Iran files legal case against singer urging veil removal
August 27, 2023 05:24 PM
Authorities in Iran have begun legal proceedings against a prominent pop singer over his latest song urging women to take off their mandatory headscarves, the judiciary said on Sunday.
The action against Mehdi Yarrahi comes almost a year after the death in custody of Iranian Kurd Mahsa Amini, 22, triggered months of protests around the country.
Amini had been arrested for alleged breach of the Islamic republic's strict dress code requiring that a woman's head and neck be covered.
Yarrahi, 41, on Friday released a song called "Roosarito", which means "Your Headscarf" in Farsi, expressing support for last year's protest movement.
"A legal case was filed against Mehdi Yarrahi following the release of an illegal song which defies the morals and customs of the Islamic society," the judiciary's Mizan Online website said.
It was not immediately clear what the formal charges were. Yarrahi was not in custody.
Yarrahi's three-minute video clip incorporated the protest movement's slogan, "Woman, life, freedom."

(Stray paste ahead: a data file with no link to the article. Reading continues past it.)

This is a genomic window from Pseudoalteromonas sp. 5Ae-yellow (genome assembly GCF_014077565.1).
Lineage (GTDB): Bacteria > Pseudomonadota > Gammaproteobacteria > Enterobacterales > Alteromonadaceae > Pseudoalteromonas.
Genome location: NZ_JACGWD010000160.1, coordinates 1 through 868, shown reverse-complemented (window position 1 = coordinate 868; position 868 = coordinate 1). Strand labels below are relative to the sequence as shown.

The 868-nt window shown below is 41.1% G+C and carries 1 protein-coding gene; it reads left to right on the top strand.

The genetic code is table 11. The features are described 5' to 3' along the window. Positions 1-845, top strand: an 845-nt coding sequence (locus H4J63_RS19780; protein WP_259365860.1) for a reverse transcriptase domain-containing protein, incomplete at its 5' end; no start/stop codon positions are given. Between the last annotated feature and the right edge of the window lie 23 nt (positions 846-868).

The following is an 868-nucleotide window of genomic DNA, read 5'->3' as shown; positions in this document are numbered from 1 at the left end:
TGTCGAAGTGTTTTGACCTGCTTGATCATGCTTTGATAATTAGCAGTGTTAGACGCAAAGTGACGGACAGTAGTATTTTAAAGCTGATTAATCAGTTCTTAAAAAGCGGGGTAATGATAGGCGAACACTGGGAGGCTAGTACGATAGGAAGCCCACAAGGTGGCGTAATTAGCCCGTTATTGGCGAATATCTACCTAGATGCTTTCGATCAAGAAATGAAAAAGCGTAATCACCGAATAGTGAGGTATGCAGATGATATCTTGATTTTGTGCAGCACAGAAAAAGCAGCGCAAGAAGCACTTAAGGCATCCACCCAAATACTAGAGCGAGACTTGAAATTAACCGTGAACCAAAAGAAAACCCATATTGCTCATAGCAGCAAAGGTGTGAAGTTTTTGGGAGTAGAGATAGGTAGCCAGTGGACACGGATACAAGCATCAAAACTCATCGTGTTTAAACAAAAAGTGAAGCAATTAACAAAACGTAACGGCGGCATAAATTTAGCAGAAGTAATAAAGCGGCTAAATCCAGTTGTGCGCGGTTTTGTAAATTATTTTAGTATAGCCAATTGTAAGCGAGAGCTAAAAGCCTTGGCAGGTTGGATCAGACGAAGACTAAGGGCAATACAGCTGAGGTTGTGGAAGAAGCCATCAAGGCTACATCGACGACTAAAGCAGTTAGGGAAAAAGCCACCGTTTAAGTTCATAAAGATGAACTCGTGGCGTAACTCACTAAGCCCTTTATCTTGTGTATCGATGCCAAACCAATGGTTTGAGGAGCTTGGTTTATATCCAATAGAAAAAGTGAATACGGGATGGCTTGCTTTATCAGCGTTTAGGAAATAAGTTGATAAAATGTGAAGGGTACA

He called on women to "take off their (head)scarves", and the video included short clips of several women dancing with their hair uncovered.
Mizan said the legal measures against Yarrahi will also cover another "controversial song" he released in October. Titled "Soroode Zan" or "Woman's Anthem", it became a feature of the protest movement, particularly in universities.
In 2018 Yarrahi received the prize for best pop singer at the Fajr festival, the country's most important government-organised musical event.
He has criticised authorities on several occasions during his concerts, mainly over perceived marginalisation of people in his native Khuzestan province which has a large Arab minority.
During the months of protest, which Tehran generally labelled as foreign-instigated "riots", thousands of Iranians were arrested and hundreds killed including dozens of security personnel.
Iranian women have increasingly flouted the strict dress code since the mass protests began calling for an end to compulsory headscarves.
Last month, state media said police had relaunched patrols to catch those who leave their hair uncovered in public.